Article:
Appearing in the Appetiser is the family of the ruan instruments. Discover the characteristics of the trio plays A Dancer's Outpourings (excerpt). The ruan's versatility is further shown in the Starter as the pace and mood change in Slowly Rowing on Jasmine Waves (excerpt). The Main Course presents Chen playing another plucked-string instrument, the liuqin, with orchestral accompaniment for The Sky with the Stars (excerpt). Not to be missed is Dessert for a behind-the-scene look at the making of the MV.

A Musical Feast by HKCO's 'Five' – Zhao Taisheng (Earth)

A Musical Feast by HKCO's 'Five' turns the performance of the Hong Kong Chinese Orchestra (HKCO) into a journey for foodies. A virtuoso of the HKCO (Ma Wai Him, Chen I-ling, Xu Hui, Zhao Taisheng and Luk Kin Bun) appears as chef in each episode and lines up the performances as a four-course meal. The Appetiser is a lighthearted lead-in to Chinese music, the Starter a small ensemble performance, the Main Course an orchestral performance, and the Dessert completes the experience with behind-the-scene clips.

 

The menu in each episode represents one of the five elements in the ancient Chinese philosophy of wuxing: Metal, Wood, Water, Fire and Earth. They can be enjoyed individually or as a whole for a taste of the various instruments and characteristics of Chinese music.

 

Episode 4 features HKCO Principal Sanxian Zhao Taisheng as chef. Zhao has prepared four attractive courses along the Wuxing concept of Earth.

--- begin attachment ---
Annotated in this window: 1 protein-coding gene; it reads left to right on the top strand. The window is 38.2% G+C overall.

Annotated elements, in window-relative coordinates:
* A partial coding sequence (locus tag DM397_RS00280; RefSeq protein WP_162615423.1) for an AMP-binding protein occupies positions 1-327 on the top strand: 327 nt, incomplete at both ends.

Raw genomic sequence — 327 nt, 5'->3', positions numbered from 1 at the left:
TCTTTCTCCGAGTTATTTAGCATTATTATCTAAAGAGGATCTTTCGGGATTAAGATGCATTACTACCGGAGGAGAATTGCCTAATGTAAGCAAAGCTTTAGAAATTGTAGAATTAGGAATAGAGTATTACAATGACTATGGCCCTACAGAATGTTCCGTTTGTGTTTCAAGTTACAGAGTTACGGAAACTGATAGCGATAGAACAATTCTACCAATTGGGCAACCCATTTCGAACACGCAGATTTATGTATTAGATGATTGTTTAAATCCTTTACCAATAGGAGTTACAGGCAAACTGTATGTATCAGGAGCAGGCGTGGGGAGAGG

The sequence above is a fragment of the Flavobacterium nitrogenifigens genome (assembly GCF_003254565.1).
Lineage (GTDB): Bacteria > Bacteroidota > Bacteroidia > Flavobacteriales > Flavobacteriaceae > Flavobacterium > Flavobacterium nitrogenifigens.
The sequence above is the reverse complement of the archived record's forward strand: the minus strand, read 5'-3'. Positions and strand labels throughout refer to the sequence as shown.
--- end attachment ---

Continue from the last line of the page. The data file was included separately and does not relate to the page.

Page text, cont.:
First, let's meet Zhao the all-round musician in the Appetiser. Watch him breeze through demanding pieces using six very different instruments. To echo with Earth, the next two courses are about human's affinity with the land. The Starter is a Henan Bantouqu, a form of music developed in the Henan region, with Zhao playing the sanxian. The Main Course is Song of the Black Earth from a 2013 performance by the HKCO at the Tyumen Philharmony in Russia. Listen to the love for the land as expressed by the orchestra as well as in Zhao's powerful sanxian solo and vocal performance. Finally, enjoy the making of the MV as Dessert for a delightful end to the musical feast.

Autumn Silhouette
Composed by Ng King-pan

Hong Kong Chinese Orchestra welcomes in the arrival of autumn with a new music video, "Autumn Silhouette", using Art Tech. This uptempo and creative music video is the first in HKCO's new series on "24 Solar Terms" (二十四節氣). A UNESCO World Intangible Cultural Heritage, 24 Solar Terms is a knowledge system developed in ancient China which categorises different times of a year according to the sun's motion. The Beginning of Autumn (立秋) is the 13th solar term which marks the transition from the Yang (the sun / active / masculine) into the Yin (the moon / passive / feminine). It's a time for nourishment and preparation for harvest. Listen to how HKCO celebrates the arrival of autumn with a contemporary interpretation in this MV. See how the concept of the Yin and Yang comes to life using art tech. Experience the dynamics of the interaction of robotics and traditional Chinese music instruments.


Artistic Director: Yan Huichang

Composer: Ng King-pan

Director: Cheung Kit-bong

Robotic installation, Media Art: Gaybird Leung

Art Director, Set Designer: Point Studio

Producer: Lui Yuen Ping

Cinematographer: Rick Lau

Gaffer: Malo Ma Pui Chuen

Pipa: Zhang Ying

Sanxian: Zhao Taisheng

Xiaoruan: Ge Yang

Zhongruan: Fung Yin Lam, Wu Man-lin

Daruan: Lau Yuek-lam

Eco-Bass Gehu: Chan Ka Man, Tam Shu Kiu

Winter Sanctuary
Composed by Ng King-pan

The Beginning of Winter — one of the 24 Solar Terms in the Chinese lunar calendar — marks a time in which lives cocoon to conserve. The Hong Kong Chinese Orchestra (HKCO) celebrates this theme in its latest MV, "Winter Sanctuary".